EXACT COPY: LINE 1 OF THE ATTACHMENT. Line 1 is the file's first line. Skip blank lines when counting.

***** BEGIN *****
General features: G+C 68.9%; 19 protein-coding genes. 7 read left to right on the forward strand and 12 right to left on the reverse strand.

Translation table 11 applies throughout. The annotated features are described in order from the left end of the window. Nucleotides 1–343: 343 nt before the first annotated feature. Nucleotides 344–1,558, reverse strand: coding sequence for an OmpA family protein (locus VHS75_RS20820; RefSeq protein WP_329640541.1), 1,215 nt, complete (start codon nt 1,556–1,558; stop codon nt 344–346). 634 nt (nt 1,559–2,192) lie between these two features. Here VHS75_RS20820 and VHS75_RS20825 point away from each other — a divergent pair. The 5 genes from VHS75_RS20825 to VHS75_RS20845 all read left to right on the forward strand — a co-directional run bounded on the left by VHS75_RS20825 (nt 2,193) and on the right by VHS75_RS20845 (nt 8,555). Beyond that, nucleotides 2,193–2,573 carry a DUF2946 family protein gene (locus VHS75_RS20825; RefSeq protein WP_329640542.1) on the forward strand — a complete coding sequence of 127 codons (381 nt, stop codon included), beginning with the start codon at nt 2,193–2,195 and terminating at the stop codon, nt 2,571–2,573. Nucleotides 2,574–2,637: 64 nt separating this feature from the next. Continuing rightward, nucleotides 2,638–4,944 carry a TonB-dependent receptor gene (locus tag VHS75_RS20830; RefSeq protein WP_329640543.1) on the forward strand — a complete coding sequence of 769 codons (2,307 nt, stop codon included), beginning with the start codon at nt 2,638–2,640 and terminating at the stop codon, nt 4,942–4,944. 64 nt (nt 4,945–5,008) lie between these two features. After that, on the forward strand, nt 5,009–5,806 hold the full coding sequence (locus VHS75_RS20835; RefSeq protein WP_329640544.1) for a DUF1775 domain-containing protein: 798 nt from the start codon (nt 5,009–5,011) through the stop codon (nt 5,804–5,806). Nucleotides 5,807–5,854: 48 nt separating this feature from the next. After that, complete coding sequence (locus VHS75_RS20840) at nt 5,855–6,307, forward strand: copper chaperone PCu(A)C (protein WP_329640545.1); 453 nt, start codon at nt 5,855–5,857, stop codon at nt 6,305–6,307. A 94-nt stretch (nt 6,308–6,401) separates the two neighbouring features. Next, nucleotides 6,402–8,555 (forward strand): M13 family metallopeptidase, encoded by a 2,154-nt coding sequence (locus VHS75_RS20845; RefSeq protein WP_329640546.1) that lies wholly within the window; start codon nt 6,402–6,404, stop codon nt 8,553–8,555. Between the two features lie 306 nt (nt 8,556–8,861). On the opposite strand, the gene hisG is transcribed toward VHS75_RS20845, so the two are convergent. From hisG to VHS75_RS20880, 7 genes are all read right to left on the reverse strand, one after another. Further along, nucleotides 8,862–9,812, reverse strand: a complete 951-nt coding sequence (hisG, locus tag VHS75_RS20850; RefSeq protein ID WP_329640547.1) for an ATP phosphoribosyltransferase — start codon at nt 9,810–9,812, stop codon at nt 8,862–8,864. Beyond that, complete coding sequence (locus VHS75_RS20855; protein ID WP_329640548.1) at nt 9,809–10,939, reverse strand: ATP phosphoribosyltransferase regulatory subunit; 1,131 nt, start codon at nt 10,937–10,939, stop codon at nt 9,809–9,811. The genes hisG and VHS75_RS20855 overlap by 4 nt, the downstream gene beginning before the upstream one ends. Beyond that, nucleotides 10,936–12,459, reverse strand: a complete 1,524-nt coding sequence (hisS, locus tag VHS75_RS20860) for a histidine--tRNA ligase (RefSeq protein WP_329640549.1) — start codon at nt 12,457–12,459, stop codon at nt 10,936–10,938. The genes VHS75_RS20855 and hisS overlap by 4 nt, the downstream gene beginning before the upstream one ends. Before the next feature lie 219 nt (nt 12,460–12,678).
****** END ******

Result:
General features: G+C 68.9%; 19 protein-coding genes. 7 read left to right on the forward strand and 12 right to left on the reverse strand.